For 50 years, the Center for Community Solutions has worked tirelessly to not only help tens of thousands of adults and children heal from domestic and sexual violence but also to prevent it. CEO and La Jolla resident Verna Griffin-Tabor said that while she's proud of the strides the organization has made, nothing would make her happier than being able to close up shop within the next 50 years.
"It would be nice if our services were not needed," she said. "But I hope that we do our part to see that prevention of unhealthy relationships is on every school campus and every college campus. Right now we're on nine college campuses. I'd love to be on all of them as fully integrated partners, and I'd like to see starting in elementary, junior high and high school there being curriculums about healthy relationships and boundaries. This is the way to create change."
Before becoming the CEO for CCS, Griffin-Tabor worked for the Federal Bureau of Prisons with rapists and pedophiles, designed treatment programs for emotionally disturbed teens and ran group and foster homes.
While a career in family violence can be challenging, she says her confidence that it can be prevented is what drives her to keep going.
She's been the CEO of CCS now for 21 years.
"As a child, I always believed and felt that this could be stopped. I wanted to do everything in my power to do my part to create change because I knew it was possible. This violence is preventable."
Right now, nearly 1.5 million high school students experience physical abuse and one in 10 high school students has been purposefully hit, slapped or physically hurt by a boyfriend or girlfriend, according to Love is Respect. Griffin-Tabor believes that preventive methods — like teaching parents how to have conversations with their teenagers about healthy boundaries in relationships — are crucial to lowering that number.
But that's just one piece of the puzzle. The other, according to Griffin-Tabor, is pulling back the veil on how we, as a society, silence domestic violence victims.
"We might silence people who've been harmed by blaming them for the crime," she said. Examples include asking victims questions like "why don't you just leave," or "what were you wearing," or "were you drinking?"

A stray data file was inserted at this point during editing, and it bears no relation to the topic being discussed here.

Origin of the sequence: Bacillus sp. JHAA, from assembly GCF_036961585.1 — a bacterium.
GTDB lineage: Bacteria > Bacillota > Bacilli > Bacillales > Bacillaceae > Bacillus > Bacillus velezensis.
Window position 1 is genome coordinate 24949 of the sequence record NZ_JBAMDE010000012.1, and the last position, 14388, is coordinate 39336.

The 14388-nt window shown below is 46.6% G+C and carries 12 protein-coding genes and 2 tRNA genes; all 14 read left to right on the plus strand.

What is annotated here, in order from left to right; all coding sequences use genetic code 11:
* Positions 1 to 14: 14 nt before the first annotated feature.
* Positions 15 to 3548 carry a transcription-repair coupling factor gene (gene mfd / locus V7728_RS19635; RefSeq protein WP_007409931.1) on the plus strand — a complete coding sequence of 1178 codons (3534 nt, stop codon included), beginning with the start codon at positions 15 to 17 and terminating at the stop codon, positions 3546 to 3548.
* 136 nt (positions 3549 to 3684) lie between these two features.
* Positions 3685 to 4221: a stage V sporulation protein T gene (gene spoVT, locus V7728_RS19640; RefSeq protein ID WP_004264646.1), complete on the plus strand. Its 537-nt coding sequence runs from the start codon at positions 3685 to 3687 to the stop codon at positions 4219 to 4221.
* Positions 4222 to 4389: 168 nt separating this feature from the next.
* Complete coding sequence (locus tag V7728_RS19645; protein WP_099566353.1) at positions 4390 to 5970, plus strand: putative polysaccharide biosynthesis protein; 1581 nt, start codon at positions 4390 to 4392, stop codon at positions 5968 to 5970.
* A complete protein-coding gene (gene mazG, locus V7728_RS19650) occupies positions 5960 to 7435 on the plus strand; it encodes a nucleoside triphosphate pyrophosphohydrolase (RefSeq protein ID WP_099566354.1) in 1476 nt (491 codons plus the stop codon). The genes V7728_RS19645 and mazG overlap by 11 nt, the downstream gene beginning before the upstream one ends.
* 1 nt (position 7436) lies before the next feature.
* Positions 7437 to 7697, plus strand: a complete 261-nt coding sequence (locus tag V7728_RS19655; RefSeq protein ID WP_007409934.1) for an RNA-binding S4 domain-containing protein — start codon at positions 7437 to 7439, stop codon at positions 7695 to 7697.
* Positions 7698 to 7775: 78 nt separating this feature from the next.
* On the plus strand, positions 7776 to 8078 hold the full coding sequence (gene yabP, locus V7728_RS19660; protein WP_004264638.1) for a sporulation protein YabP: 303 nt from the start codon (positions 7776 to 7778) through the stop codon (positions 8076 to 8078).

"We are blaming a victim for the harm they endured when they didn't do anything wrong."
And finally, Griffin-Tabor says we have to make sure that when someone unfortunately does becomes a victim of domestic violence, that they get the best practice trauma-informed care that they can get. She wants victims to have the opportunity to heal so they can learn that what they went through does not define who they are.
"Healing is possible," she said. "We see it every single day."
Griffin-Tabor said she once met with a 14-year-old boy who wanted to donate $800 to CCS because when he was younger, he had been in one of the shelters with his family.
"He told me, 'I was treated, along with my mom, with such kindness and respect that I knew as soon as I could, I would do something to give back.' So he did a car wash with his football team to raise the money for us."
In honor of that spirit of helping victims and working to prevent domestic violence for future generations, CCS is celebrating their 50th anniversary with a gala. Held at 6 p.m., June 5 at the USS Midway Museum, 910 N. Harbor Drive, this event will "honor the legacy of a community dedicated to ending violence."
For more information about the event or to donate to Center for Community Solutions, visit ccssd.org.